Updated 15 November 2019

Antibiotics don't help child ear infections

According to a study, using antibiotics to treat ear infections in children is only slightly more effective than offering no treatment at all.

According to a study published, using antibiotics to treat ear infections in children is only slightly more effective than offering no treatment at all.

Infections of the middle ear are the most common childhood infection for which antibiotics are prescribed, said the study published in the Journal of the American Medical Association.

A 2006 study showed that an average of $350 (about R2,900) per child is spent on treating such ear infections, known as acute otitis media (AOM), for a total of $2.8 billion (about R19 billion) spent per year.

Minimal benefits of antibiotics

"Our findings reinforce the existing knowledge that the best antibiotic treatment for common childhood ear infections may be no antibiotic treatment at all," said lead author of the study Tumaini Coker.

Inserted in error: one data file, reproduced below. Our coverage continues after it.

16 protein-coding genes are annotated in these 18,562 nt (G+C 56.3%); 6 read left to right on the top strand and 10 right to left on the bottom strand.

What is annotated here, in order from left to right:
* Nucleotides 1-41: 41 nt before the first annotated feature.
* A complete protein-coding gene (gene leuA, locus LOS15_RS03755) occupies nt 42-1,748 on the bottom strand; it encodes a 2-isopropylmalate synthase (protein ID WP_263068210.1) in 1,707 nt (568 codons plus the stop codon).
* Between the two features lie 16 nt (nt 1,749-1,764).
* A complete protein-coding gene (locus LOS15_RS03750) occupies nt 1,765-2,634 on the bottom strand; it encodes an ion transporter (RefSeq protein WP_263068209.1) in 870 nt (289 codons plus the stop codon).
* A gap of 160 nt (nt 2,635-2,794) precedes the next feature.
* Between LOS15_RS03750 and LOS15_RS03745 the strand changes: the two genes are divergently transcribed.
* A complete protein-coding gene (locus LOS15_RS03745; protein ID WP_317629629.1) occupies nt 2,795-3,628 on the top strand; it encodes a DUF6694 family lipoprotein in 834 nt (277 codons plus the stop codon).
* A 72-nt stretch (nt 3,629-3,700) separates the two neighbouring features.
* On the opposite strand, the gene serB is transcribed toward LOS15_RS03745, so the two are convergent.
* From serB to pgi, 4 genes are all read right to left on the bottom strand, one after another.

"Of 100 average-risk children with AOM, approximately 80 would likely get better within about three days without antibiotics," the study said.

If all 100 were given an antibiotic, 92 would "likely improve," but other painful side effects would pop up, like a rash in three to 10 of those children and diarrhoea in five to 10 of them, it said.

"Clinicians need to weigh these risks (including possible long-term effects on antibiotic resistance) and benefits before prescribing immediate antibiotics for uncomplicated AOM," the study authors said.

The study took place over 10 years and was carried out by researchers from the Southern California Evidence Based Practice Centre. It examined previously published research at the request of the American Academy of Paediatrics as part of its effort to update practice guidelines for treating ear infections in young children.

(Sapa, November 2010)




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